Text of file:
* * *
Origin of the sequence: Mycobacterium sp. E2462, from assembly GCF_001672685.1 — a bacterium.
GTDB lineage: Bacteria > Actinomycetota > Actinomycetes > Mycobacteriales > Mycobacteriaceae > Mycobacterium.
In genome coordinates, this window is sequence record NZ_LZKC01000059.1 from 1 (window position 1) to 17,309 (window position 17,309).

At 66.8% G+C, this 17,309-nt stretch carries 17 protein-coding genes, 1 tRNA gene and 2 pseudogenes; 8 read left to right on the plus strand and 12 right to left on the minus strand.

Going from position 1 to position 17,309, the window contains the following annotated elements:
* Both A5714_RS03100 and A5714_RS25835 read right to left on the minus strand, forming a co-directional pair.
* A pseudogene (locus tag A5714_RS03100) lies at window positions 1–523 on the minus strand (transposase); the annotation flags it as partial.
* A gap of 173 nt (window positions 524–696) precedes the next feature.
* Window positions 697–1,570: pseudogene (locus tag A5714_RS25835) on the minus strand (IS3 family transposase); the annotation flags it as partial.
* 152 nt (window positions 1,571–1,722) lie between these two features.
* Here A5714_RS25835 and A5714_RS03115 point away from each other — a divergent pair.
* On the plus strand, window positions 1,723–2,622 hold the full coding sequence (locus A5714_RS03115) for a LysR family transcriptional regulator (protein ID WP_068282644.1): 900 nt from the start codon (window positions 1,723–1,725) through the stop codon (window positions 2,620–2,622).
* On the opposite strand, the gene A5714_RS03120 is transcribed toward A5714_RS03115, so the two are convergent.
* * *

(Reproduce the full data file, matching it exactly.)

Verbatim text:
Origin of the sequence: Mycobacterium sp. E2462, from assembly GCF_001672685.1 — a bacterium.
GTDB lineage: Bacteria > Actinomycetota > Actinomycetes > Mycobacteriales > Mycobacteriaceae > Mycobacterium.
In genome coordinates, this window is sequence record NZ_LZKC01000059.1 from 1 (window position 1) to 17,309 (window position 17,309).

At 66.8% G+C, this 17,309-nt stretch carries 17 protein-coding genes, 1 tRNA gene and 2 pseudogenes; 8 read left to right on the plus strand and 12 right to left on the minus strand.

Going from position 1 to position 17,309, the window contains the following annotated elements:
* Both A5714_RS03100 and A5714_RS25835 read right to left on the minus strand, forming a co-directional pair.
* A pseudogene (locus tag A5714_RS03100) lies at window positions 1–523 on the minus strand (transposase); the annotation flags it as partial.
* A gap of 173 nt (window positions 524–696) precedes the next feature.
* Window positions 697–1,570: pseudogene (locus tag A5714_RS25835) on the minus strand (IS3 family transposase); the annotation flags it as partial.
* 152 nt (window positions 1,571–1,722) lie between these two features.
* Here A5714_RS25835 and A5714_RS03115 point away from each other — a divergent pair.
* On the plus strand, window positions 1,723–2,622 hold the full coding sequence (locus A5714_RS03115) for a LysR family transcriptional regulator (protein ID WP_068282644.1): 900 nt from the start codon (window positions 1,723–1,725) through the stop codon (window positions 2,620–2,622).
* On the opposite strand, the gene A5714_RS03120 is transcribed toward A5714_RS03115, so the two are convergent.